UAB Medicine News
Organ Donation: What You Need to Know
Nearly 117,000 people nationally are waiting for an organ transplant, yet fewer than 1 percent of all in-hospital deaths in the United States occur under circumstances that allow for organ donation. On average, 19 people in need of a transplant die each day while waiting for a suitable organ to become available.
In short, the need for organ donations remains high – despite medical advances and greater awareness of the need for both deceased-donor organs and living kidney donations. Consequently, the number of people on the national organ waiting list continues to grow.
UAB Medicine offers many innovative ways to help match deceased-donor and living-donor organs with patients who need them. We work closely with the Alabama Organ Center (AOC), which in 2016 opened a Donor Recovery Center that helps save lives by increasing the number of organs recovered for transplant and making the process faster and more seamless. The AOC is one of very few organ procurement organizations in the nation with an in-house recovery center.[MT1]
For anyone considering organ donation or who has a family member considering it, the following information can help you make an informed decision.
Living Kidney Donation
Approximately 30-40% [DM2] of the kidney transplants performed at UAB Medicine involve living donors. Since 1987, we have performed more living-donor kidney transplants than any other kidney program in the United States, according to the United Network for Organ Sharing (UNOS).
In 2006, UAB Medicine became the first transplant center in the Southeast to pursue “paired kidney exchanges,” a special type of living donor arrangement. Because blood type and tissue incompatibility can be barriers to a successful donor-recipient match, this unique program allows incompatible donor and recipient pairs to be matched with other pairs for compatible transplant. In some cases, medical advances can even overcome blood and tissue mismatches, allowing for successful transplants between incompatible people. Our Kidney Paired Donation and Incompatible Kidney programs have significantly increased the number of patients able to move from organ waiting lists to transplantation.
Lifesaving organs for transplant include the heart, kidneys, lungs, pancreas, and liver/intestines. Hospitals are required to call their local organ procurement organization (in Alabama, the AOC) when a death occurs or is imminent. AOC staff will determine if the patient is a potential organ and/or tissue donor. If the patient is medically suitable, someone from the AOC or a specially trained member of the hospital team will discuss the option of donation with the family.
Prior to speaking with the family, the AOC will determine if the patient indicated his or her wishes to donate via the Legacy Organ & Tissue Donor Registry and share that information with the family. Once authorization is confirmed, the AOC will evaluate the donor more thoroughly for medical suitability and coordinate the recovery of organs and tissue. The AOC also will support the donor’s family as needed.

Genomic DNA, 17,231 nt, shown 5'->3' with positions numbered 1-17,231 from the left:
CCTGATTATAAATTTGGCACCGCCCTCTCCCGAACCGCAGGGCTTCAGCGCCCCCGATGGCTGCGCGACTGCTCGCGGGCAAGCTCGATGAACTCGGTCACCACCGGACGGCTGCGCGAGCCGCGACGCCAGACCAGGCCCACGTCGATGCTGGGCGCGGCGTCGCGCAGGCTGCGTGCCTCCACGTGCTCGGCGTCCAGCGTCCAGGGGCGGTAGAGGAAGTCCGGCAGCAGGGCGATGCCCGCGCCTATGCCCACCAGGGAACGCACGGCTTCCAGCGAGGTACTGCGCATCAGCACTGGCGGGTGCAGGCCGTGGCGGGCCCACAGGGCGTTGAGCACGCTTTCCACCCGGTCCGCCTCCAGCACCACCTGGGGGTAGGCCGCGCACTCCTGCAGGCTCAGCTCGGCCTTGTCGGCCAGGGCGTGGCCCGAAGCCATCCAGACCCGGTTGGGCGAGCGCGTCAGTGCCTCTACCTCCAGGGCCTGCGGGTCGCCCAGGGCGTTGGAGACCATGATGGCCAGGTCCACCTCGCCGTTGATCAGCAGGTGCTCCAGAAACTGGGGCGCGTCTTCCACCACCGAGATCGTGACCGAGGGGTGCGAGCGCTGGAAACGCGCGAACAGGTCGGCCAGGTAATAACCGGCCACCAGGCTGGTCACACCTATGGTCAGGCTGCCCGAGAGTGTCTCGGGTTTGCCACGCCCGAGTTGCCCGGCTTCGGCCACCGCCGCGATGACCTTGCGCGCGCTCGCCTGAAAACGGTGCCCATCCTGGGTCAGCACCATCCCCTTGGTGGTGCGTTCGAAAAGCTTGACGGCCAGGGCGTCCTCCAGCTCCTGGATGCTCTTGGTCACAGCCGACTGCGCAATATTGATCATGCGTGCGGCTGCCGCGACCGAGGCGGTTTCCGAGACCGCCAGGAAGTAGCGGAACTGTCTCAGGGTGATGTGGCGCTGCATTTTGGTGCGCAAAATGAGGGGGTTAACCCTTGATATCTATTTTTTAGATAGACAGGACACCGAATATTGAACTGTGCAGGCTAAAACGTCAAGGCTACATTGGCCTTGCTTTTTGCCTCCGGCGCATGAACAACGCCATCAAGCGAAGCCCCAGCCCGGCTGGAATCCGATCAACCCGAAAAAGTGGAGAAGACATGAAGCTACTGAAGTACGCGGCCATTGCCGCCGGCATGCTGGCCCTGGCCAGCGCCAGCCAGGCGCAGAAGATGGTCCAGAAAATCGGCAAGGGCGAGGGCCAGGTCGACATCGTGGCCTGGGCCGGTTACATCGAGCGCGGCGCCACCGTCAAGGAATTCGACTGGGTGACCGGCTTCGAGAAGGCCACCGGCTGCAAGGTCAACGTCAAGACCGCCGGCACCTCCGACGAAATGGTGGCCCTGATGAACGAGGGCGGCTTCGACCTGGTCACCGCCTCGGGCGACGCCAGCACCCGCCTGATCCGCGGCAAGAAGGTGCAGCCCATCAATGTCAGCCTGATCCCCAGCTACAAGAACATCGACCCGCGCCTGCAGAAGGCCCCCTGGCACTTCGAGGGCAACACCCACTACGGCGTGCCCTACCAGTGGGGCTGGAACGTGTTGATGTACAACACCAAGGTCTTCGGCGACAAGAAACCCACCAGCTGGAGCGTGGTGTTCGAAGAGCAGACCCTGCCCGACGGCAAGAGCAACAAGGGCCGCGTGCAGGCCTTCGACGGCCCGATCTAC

Within roughly two weeks of donation, the donor’s family will receive a letter from the AOC expressing its condolences and thanks. The family will be told which organs and tissues were recovered and what the AOC knows about the recipients. The donation and transplant processes are anonymous, so no identifying information about the recipients or donors will be released without consent.
Managing the Waiting List
Individuals waiting for organ transplants are listed by the transplant center in their area.
UNOS maintains a computerized waiting list of potential transplant recipients in the United States. Potential recipients are ranked based on geography, degree of match with the donor, severity of their illness, and other factors. The AOC uses that list to identify the recipients for a specific donor. When an organ becomes available in Alabama, the AOC offers it to the patient in the greatest need who most closely matches the donor. Race, income, religion, and other demographic factors are not considered.
A family may request that a loved one’s organ go to a specific recipient. If that choice is made, the AOC must respect it. If the organ is not a suitable match for the requested recipient, most families will allow the organ to be transplanted into another recipient.
Donor Registry and Making Decisions with Family
Because there is no guarantee that a donor card, driver’s license, or other ID that indicates donation preference would be on one’s person (or examined) in the event of death, other documentation is needed. If you support donation, you should sign the Legacy Organ & Tissue Donor Registry. Because families typically want to carry out the wishes of a loved one, it is equally important to inform your family and/or caretaker of your decision to donate.
Donation is a surgical procedure performed by trained medical specialists who take great care and treat the body with respect, so an open-casket funeral is possible after donation. In addition, the AOC works closely with the medical examiner or coroner and the funeral director to ensure that the donor is released in a timely fashion.
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